Hotels step up their online game to encourage direct bookings
Getting guests to book directly on a hotel’s website rather than through an online travel agent (OTA) is a key challenge that hoteliers are trying to tackle
When OTAs first rose to popularity in 2008 during the economic downturn, hotels viewed them as saviors for their ability to fill hotel rooms that otherwise would have remained empty. Today, that view has shifted dramatically.
Popular third-party search engines are raking in more bookings than ever and charging significantly higher commissions, too. In fact, momentum toward convenient aggregate websites has grown to such a fever pitch that in 2016 OTA bookings in the U.S. outnumbered hotel website bookings for the first time in history.
Not only are hotels losing out on a cut of the profits when they pay commission to OTAs, but they’re also giving up the immeasurable value of being able to ‘own’ the relationship with a guest before they even reach the front door. Hotel owners aren’t taking this new relationship dynamic lightly. Instead, they’re wielding their own websites to encourage their customers to book directly.
“Hoteliers understand how important it is to create memorable in-person experiences at their properties, which inspire guests to return in the future,” says Andrea Grigg, Executive Vice President with JLL’s Hotels & Hospitality Group. “But today, the game is increasingly about leveraging their online assets to inspire them to come to the hotel in the first place.”
Many consumers are drawn to the promise of a good deal — especially one they can find conveniently using an OTA, which aggregates offers, reviews and amenity details. This desire for convenience and one-stop shopping has been fueled, at least partially, by changing demographics.
More than a third (36 percent) of OTAs’ primary customers are between the ages of 25 and 39. Millennials are less motivated by loyalty programs than Gen Xers and Boomers, and are more influenced by the convenience and value of viewing multiple properties and offers in one place.
“The reason that many OTAs market rooms better than hotels is because they give consumers everything they’re looking for — reviews and recommendations from other travelers, detailed amenity information and realistic photos — all in one place,” said Vanessa Vega, Global Director, Hotel Distribution & Connectivity at Premiere Advisory Group. “Hotels should emulate OTAs efforts to be a one-stop shop and ensure they give travelers everything they need without needing or wanting to look at other sites.”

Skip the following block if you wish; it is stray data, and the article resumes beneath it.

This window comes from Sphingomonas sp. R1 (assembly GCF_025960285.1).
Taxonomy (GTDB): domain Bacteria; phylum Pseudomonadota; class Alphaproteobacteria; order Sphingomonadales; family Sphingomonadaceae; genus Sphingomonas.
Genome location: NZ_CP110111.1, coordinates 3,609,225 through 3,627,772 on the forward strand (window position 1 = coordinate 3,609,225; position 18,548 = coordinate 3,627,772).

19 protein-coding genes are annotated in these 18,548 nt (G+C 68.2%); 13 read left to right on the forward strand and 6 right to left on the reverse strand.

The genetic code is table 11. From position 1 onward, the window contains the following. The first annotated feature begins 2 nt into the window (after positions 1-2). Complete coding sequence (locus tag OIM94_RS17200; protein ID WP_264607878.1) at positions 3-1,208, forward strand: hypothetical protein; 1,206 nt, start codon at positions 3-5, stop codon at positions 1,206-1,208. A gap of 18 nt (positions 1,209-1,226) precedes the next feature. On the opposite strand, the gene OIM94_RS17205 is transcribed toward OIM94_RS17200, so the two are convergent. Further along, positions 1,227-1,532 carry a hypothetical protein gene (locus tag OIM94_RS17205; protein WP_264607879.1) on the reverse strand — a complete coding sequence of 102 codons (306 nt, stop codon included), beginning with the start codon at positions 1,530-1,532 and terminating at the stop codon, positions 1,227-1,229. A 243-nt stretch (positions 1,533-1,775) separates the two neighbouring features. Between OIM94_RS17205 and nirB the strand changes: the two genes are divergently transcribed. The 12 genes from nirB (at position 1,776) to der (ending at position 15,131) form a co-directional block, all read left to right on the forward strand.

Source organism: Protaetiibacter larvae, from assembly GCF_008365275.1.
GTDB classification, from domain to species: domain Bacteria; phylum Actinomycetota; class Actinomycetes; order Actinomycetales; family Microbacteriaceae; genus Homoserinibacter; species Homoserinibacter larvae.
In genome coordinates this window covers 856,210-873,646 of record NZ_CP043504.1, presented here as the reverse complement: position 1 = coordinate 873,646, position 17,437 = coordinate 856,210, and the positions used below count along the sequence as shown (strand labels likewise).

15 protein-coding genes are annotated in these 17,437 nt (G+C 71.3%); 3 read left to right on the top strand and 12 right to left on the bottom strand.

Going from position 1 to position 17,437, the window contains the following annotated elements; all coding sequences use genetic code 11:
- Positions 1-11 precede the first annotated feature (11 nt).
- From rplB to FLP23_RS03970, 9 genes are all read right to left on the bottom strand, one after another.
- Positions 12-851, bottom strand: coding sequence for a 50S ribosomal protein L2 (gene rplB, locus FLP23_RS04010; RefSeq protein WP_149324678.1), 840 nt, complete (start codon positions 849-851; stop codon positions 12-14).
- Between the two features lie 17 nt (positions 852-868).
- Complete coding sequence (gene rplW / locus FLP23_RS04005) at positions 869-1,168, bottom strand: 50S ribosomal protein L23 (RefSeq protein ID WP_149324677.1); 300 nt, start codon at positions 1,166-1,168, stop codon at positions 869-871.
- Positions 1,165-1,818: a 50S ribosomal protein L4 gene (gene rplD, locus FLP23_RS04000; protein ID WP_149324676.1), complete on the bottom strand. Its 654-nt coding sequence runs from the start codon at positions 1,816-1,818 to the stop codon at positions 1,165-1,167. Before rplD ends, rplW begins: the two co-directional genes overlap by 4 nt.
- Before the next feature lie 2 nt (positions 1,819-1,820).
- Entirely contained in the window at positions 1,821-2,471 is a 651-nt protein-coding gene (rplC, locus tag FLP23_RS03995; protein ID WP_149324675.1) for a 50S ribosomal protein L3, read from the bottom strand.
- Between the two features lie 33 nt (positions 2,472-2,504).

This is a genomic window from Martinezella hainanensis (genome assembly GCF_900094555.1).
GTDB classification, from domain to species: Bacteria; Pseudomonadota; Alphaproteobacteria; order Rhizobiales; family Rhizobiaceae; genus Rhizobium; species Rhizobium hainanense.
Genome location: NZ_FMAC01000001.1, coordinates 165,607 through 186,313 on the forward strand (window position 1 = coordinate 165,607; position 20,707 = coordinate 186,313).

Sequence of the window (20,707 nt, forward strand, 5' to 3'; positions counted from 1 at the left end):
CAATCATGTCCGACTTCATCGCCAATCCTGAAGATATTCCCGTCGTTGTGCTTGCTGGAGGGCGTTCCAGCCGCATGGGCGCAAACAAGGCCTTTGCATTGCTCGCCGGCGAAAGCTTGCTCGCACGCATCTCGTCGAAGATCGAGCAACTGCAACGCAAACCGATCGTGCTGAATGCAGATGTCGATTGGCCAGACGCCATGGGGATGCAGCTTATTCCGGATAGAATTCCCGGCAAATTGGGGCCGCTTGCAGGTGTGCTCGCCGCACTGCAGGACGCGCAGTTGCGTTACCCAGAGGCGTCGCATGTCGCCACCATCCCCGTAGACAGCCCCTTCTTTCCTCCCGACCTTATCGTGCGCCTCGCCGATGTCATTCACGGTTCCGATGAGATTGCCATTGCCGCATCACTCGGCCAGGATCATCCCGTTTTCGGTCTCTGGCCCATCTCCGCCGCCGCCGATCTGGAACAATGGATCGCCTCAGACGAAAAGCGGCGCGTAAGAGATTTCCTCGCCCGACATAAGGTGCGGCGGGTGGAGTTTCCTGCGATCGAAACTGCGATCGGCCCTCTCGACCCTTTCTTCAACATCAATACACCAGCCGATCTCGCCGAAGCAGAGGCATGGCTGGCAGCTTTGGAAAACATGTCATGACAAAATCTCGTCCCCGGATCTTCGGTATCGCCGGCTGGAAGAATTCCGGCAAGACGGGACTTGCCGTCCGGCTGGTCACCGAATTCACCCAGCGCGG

Hoteliers are increasingly focusing their energy and marketing spend on winning the online battle for millennials and other frequent OTA shoppers. Consider Marriott’s #itpaystobookdirect campaign, or Hilton’s “Stop Clicking Around” initiative, which offer loyalty members discounts for booking directly. These heavyweights aren’t the only ones investing in digital marketing. According to a survey of global hotel leaders by hospitality marketing platform SiteMinder, nearly half anticipate “high spending” on digital marketing in the year ahead.
With more online marketing campaigns from big hotel brands hitting the market in coming months, their success depends on having the right digital infrastructure in place to convert clicks into bookings. Consistent messaging, a seamless reservation process and interactive solutions are all key to helping hotels improve online booking rates.
“When you’re investing in digital marketing, you need to make sure the messaging will drive people to your site — and then keep them there,” says Vega. “Pretty pictures don’t necessarily drive bookings. Too many hotels focus too much on design and not enough on the actual booking process, which ultimately drives consumers back to the OTA when they’re ready to book a room.”
Instead, hotels need to give potential guests what they want — a glimpse of their unique amenities and property features so they don’t have to click around to find the information they’re looking for. “Today’s consumers want to click two or three times and be done with their purchase,” she explains. “If you force people to scroll and look too much, you’re making it easier to book via an OTA.”
And while many hotels offer personalized services for guests during their stay, they need to apply some of those principles during the booking process. Big data-driven technology offers comprehensive insights into what interests individual website visitors to create a customized experience. For example, a value-conscious traveler may be more comfortable reviewing room rates listed from least to most expensive, while experience-oriented travelers may be more intrigued by room-specific amenities or packages rather than pricing.
Leveraging more interactive technologies can also go a long way, like using a chatbot during the booking process to make reservations more personal, and sending automatic follow up email offers to guests who haven’t booked yet.
The rewards of getting it right more than justify the work required to encourage direct booking, Grigg believes. “Even if a traveler is planning to book through a third party, chances are they’ll go to the hotel’s website for more information,” she says. “Once they’re there, that’s the opportunity to capture them. Make sure they know they’ll get the best price or extra amenities that they can’t get elsewhere.”
While OTAs will continue to attract digital natives booking their next hotel stay, hotel brands have an opportunity to level the playing field by creating the best guest experience possible on their website.